1955: Serafina Bettini, an investigator with the Florence police department, has her own demons. A beautiful woman, Serafina carefully hides her scars along with her haunting memories of the war. But when she is assigned to a gruesome new case--a serial killer targeting the Rosatis, murdering the remnants of the family one-by-one in cold blood--Serafina finds herself digging into a past that involves both the victims and her own tragic history.

Set against an exquisitely rendered Italian countryside, The Light in the Ruins unveils a breathtaking story of moral paradox, human frailty, and the mysterious ways of the heart.

Lynda Drews

Thursday, May 15
6:30 pm at The Reader's Loft

Lynda Drews

Please join us for an evening with Green Bay true crime/mystery author
Lynda Drews as she reads from her new novel, 
CIRCLE OF INNOCENCE.

Publisher's comment:

In Door County—the “Cape Cod” of Wisconsin—evil is lurking… 
As Detective Sydney Bernhardt jogs along the limestone cliff, high above the waters of Lake Michigan, she discovers a child-like body floating face down—arms spread—dark hair haloing the head—the power of each wave rhythmically butting it against the deadly wall. This suspicious death sparks Syd into action to uncover the truth behind the victim’s sexually confused past—and to reclaim Syd’s own life. But as she follows this complex trail through nature’s beauty, Syd unknowingly becomes both a confidante and prey for that evil.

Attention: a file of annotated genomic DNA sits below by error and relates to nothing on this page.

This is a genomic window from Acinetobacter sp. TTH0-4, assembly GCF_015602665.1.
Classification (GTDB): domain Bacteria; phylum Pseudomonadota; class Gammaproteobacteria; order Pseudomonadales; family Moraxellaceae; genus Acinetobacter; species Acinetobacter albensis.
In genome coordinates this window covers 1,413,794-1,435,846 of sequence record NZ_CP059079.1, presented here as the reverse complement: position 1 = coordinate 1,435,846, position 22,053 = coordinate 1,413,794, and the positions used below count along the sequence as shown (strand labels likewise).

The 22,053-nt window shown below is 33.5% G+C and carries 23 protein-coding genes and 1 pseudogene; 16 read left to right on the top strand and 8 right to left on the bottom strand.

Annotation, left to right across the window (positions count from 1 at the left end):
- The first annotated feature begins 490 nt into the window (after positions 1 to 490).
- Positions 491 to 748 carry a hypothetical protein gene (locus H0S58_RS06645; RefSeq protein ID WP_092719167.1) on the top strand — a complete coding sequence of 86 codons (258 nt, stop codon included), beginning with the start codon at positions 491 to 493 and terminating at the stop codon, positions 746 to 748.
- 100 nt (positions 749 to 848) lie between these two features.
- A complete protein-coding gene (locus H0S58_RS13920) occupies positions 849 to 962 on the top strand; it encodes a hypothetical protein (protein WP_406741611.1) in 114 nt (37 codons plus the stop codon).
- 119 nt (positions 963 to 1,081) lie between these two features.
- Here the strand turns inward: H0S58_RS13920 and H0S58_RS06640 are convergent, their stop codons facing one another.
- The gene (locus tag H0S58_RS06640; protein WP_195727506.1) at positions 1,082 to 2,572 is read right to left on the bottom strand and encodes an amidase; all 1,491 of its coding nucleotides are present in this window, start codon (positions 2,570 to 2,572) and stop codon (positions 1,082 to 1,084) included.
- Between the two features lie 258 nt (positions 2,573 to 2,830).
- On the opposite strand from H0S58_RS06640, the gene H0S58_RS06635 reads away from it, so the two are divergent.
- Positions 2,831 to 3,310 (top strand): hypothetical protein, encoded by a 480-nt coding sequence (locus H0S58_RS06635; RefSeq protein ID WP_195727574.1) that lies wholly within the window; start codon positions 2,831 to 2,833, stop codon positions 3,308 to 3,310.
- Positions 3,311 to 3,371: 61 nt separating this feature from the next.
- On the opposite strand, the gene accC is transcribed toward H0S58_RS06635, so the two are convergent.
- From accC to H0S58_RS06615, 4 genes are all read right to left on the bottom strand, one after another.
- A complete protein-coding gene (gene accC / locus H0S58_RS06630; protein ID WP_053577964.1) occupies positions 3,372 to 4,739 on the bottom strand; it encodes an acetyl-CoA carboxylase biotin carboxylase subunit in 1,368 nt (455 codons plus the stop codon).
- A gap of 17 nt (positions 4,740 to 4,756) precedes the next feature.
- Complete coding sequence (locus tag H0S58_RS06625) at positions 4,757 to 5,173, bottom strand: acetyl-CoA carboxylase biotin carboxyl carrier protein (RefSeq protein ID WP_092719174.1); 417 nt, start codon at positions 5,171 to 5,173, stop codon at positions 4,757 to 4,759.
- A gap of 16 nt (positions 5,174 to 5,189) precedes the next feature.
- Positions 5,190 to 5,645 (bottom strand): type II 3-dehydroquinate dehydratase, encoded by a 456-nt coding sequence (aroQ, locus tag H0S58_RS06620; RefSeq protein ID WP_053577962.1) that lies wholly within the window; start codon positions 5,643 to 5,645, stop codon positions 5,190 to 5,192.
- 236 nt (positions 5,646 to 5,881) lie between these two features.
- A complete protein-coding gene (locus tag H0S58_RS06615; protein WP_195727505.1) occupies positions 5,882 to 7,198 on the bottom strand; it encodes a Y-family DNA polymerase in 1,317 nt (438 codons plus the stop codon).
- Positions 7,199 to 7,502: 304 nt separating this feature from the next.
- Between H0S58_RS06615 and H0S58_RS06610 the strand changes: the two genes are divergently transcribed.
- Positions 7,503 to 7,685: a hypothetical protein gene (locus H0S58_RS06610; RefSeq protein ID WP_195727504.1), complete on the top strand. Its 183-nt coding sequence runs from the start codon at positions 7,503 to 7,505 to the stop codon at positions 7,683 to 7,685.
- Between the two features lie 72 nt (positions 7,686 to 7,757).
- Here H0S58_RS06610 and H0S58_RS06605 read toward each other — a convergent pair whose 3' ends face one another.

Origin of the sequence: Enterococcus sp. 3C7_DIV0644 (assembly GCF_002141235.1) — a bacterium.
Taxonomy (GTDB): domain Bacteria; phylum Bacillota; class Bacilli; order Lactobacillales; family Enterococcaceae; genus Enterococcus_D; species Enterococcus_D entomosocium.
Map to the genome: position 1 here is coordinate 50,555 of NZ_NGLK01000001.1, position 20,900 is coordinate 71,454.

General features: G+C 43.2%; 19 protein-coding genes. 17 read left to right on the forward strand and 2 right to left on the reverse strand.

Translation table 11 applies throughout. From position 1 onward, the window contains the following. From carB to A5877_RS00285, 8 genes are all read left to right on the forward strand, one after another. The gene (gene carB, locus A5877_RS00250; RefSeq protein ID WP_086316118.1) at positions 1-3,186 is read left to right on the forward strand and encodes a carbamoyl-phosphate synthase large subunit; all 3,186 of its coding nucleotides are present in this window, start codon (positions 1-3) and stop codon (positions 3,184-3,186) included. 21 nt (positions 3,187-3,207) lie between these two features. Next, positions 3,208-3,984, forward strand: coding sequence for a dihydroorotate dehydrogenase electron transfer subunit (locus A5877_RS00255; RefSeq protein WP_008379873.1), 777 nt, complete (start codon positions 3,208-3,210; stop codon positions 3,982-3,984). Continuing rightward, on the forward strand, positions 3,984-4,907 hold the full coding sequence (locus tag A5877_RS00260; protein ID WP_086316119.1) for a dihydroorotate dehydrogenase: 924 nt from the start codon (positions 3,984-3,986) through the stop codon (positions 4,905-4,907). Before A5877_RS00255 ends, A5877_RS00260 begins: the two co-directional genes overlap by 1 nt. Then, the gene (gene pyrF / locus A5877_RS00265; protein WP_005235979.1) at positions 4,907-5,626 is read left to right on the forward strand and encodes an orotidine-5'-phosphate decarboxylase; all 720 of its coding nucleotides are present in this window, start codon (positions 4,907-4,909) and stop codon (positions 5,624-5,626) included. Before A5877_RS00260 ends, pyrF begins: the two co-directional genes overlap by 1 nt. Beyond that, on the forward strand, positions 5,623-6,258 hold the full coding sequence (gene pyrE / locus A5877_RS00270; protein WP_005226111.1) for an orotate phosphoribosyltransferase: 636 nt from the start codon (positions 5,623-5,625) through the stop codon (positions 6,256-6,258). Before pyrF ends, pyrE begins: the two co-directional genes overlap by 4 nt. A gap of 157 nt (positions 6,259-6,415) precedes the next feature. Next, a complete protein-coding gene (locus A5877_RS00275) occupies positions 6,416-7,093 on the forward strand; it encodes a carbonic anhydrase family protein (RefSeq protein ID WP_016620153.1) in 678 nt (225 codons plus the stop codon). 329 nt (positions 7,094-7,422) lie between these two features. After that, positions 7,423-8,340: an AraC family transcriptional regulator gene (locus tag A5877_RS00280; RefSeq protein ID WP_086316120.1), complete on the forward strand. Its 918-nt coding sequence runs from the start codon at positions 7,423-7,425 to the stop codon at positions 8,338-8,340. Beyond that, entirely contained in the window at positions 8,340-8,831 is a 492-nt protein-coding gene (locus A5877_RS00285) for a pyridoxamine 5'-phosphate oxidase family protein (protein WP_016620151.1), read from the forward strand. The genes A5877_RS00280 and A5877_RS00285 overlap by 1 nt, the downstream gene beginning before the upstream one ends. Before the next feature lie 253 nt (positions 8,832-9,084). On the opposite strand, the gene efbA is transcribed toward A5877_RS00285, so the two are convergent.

“CIRCLE OF INNOCENCE excels in psychological depth and detail even as it exposes a community replete with secrets and hidden threats. Any who want a strong saga of abduction, murder, and evolving danger... with more than a touch of romantic possibility, will find Drews' novel fits the bill.” --Diane Donovan ~ Midwest Book Review
 
“Every shocking twist in CIRCLE OF INNOCENCE lands on the reader like waves on a Door County beach, as Drews explores the dark heart of a beautiful place.” 
--Brian Freeman, Bestselling Author of THE BONE HOUSE